With sheets cracked, the six-boat Volvo fleet led by Telefónica (Iker Martínez/ESP) is blast-reaching towards 40 degrees south at speeds of 17 to 18 knots. But, before the sleigh ride of the Roaring Forties towards Cape Horn can begin in earnest, the fleet will have to cross a ridge of high-pressure causing lighter breeze on Tuesday, which will add to the complexity of this leg from Auckland to Itajaí in Brazil.
At 6,705 nautical miles (nm), this is the longest leg of the around the world course and according to Stu Bannatyne, co-skipper of second-placed CAMPER with Emirates Team New Zealand, keeping the boat in one piece in these early stages is an important part of the process of doing well in the leg.
As the leaders enter the transition zone, the wind has started to decrease to a more manageable 20 knots and more sail is piled on, however it is a very fine balance as to when to put the pedal hard down and when to throttle back.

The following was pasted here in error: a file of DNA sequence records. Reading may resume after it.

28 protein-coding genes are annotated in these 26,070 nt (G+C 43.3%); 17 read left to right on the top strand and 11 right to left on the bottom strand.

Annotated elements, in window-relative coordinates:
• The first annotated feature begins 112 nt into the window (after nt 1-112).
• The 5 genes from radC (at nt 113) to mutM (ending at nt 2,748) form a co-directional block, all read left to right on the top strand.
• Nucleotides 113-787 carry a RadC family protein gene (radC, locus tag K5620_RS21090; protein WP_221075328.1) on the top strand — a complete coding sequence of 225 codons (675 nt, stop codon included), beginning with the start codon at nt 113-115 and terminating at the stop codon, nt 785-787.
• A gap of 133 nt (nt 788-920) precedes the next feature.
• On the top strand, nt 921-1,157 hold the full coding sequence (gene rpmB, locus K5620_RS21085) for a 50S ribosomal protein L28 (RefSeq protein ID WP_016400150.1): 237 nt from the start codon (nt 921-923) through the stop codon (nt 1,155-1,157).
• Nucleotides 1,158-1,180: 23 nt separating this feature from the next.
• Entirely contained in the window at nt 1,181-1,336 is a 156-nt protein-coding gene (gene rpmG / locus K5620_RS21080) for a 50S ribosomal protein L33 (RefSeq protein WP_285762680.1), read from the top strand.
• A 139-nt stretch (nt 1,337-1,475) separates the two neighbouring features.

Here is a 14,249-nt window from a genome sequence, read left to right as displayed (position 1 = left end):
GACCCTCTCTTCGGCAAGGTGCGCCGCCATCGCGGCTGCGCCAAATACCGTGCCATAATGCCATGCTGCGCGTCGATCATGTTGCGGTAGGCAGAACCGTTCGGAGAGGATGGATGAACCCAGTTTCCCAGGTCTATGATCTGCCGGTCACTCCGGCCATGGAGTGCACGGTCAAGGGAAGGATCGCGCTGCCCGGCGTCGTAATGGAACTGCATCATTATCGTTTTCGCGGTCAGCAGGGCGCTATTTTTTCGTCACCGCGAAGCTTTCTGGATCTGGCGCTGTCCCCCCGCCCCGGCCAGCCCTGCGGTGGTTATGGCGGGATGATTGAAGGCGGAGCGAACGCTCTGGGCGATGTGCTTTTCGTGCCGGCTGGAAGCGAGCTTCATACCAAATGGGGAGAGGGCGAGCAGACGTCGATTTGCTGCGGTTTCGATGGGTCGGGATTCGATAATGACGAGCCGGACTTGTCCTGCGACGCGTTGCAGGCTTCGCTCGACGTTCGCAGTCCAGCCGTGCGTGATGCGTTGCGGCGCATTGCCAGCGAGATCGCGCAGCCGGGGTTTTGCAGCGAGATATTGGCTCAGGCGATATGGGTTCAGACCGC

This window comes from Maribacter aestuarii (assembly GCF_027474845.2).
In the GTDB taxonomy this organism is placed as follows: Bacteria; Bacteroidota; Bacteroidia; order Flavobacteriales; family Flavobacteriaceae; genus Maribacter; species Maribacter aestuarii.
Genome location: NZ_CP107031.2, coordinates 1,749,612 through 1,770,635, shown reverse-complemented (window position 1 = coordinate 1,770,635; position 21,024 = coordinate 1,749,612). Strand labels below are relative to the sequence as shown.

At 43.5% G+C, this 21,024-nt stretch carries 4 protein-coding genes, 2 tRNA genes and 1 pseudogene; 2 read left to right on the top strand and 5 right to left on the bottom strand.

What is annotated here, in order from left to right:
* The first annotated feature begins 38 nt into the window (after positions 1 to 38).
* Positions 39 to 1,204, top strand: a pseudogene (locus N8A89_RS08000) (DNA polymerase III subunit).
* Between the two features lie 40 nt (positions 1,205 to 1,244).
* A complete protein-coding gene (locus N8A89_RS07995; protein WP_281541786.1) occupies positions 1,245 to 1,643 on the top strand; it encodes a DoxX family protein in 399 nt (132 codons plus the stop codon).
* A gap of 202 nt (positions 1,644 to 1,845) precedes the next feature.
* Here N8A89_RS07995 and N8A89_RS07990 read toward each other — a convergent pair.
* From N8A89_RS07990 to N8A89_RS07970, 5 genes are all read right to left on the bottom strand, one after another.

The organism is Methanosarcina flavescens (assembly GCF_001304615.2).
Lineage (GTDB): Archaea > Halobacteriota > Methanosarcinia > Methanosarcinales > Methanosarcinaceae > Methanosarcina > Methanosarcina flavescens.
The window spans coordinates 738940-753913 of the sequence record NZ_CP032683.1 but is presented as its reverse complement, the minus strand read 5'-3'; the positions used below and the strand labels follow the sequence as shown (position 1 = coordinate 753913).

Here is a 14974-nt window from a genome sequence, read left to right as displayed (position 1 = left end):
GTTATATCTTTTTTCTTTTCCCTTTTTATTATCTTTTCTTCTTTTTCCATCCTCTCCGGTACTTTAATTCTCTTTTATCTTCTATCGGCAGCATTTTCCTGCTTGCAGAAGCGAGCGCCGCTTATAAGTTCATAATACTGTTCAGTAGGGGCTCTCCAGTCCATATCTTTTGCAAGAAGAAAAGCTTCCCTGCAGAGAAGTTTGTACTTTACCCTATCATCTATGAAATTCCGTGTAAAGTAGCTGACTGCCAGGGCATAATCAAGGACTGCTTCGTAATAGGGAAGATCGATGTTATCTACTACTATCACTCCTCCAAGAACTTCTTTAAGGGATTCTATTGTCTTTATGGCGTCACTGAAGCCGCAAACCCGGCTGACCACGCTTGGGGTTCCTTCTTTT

“When we get 45 knots, or above 35 knots of wind, we are slowing the boat down a bit to get through it in once piece,” said CAMPER’s skipper Chris Nicholson in a radio interview today. “As soon as we have the right amount of sail are up, we are pushing 100 per cent.”
“We are trying to get there [to the Roaring 40s] because in those fresh running conditions we have got a good boat and good team. For me, we can’t get there soon enough.”
At 1900 UTC, the first five boats were all south of the rhumb line and each had covered over 400 nm in the past 24 hours. Iker Martínez’s Telefónica, the furthest team to the south, led the fleet 60 nm ahead of Mike Sanderson’s Sanya in fifth. Ian Walker’s Abu Dhabi Ocean Racing trailed by 723 nm having restarted the leg earlier today after returning to Auckland briefly to affect repairs.
As the transition to the westerly breeze begins, it is likely that the fleet will become more compact before extending in the exhilarating downwind surfing conditions for which this race has always been famous.